Language inspired by horse, of course, of course

Barry Wood

The dog is considered "man's best friend" and "Cats" was the longest-running show in Broadway history, but the horse was probably the most important nonhuman mammal in the early development of our country.

Its role in the service of humankind is reflected in our language. For starters, its capacity for work is preserved in the term "horsepower," which is still used as the basic unit for measuring the oomph of engines and motors.

In another bow to the admirable qualities of the animal, a person or device that's steady, dependable and durable is called a "workhorse."

We've also created specialized pieces of apparatus to help us with chores, including the "sawhorse" and the "clotheshorse," although the latter is probably more familiar as a slang term for "a person who pays too much attention to clothes and new fashions."

Before the invention and mass production of motorized machinery, much depended upon the acquisition of a good horse. We still use the term "horse trade" for a "bargaining session marked by shrewd calculation by each side."

To call a man a horse is to suggest that he has great strength or endurance, but calling a woman a horse is not a compliment. It's also less than desirable to be seen as having a "horse laugh" or to be "on one's high horse," an informal phrase for "acting in an arrogant, haughty or disdainful manner."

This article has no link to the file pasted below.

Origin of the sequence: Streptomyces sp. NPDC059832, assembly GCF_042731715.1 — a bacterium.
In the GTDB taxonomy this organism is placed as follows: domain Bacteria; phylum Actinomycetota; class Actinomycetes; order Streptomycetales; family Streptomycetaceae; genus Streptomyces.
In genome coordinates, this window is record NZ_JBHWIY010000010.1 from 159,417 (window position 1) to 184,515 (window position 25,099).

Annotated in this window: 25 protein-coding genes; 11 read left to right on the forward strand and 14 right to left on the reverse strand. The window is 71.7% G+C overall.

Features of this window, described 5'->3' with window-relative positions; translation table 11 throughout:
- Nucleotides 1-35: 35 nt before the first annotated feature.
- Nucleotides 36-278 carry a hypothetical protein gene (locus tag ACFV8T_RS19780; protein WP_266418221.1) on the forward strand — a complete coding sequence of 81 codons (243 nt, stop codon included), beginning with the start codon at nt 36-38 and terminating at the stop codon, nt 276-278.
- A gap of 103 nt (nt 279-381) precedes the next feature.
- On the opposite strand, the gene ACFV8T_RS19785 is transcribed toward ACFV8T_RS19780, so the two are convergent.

The horse is also credited with good judgment. Not only can't one be made to drink after being led to water, but its perceived practical nature is trumpeted in the term "horse sense," synonymous with "common sense," which isn't as common as it ought to be.

In fact, nonsense is pretty common, too, and there are equine terms for that, including the slang "horsefeathers" (which was a perfect title for a Marx Brothers film) and a vulgar one I'll not repeat here. (In a "M-A-S-H" episode, Col. Sherman Potter translated it to "horse hockey.")

Speaking of hockey, horses have their playful side as well. Spending time "in pointless or trifling activity" is known by the slang term "horsing around." Similarly, "rough, boisterous fun" is called "horseplay."

In the drug culture, "horse" is slang for heroin. That's horseplay that's deadly serious.

In more organized recreation, we pitch "horseshoes," perform gymnastics on a "pommel horse," play "horse" on the basketball court, and pitch, hit and catch the old "horsehide" on the baseball diamond. And when I was young, westerns, also known as "horse operas," were all the rage on television and at the movies.

Horse racing also has a long tradition in this country. Other kinds of contests, including political ones, are sometimes referred to as horse races, and every once in a while a "dark horse" will emerge.

"Playing the ponies" is a related pastime for wagering types. But if you "back the wrong horse," be prepared to "pony up."

Of course, the old gray mare ain't what she used to be, and "horse-and-buggy" has become a modifier for "old-fashioned" and "outmoded." But maybe that's a "horse of a different color."

Now "hold your horses," I'm coming to the end -- and you're getting that straight "from the horse's mouth."

I wouldn't want to be accused of -- you guessed it -- "beating a dead horse."

Barry Wood is a senior copy editor for the Register Star. Contact him at or write to Wood on Words, Rockford Register Star, 99 E. State St., Rockford, IL 61104.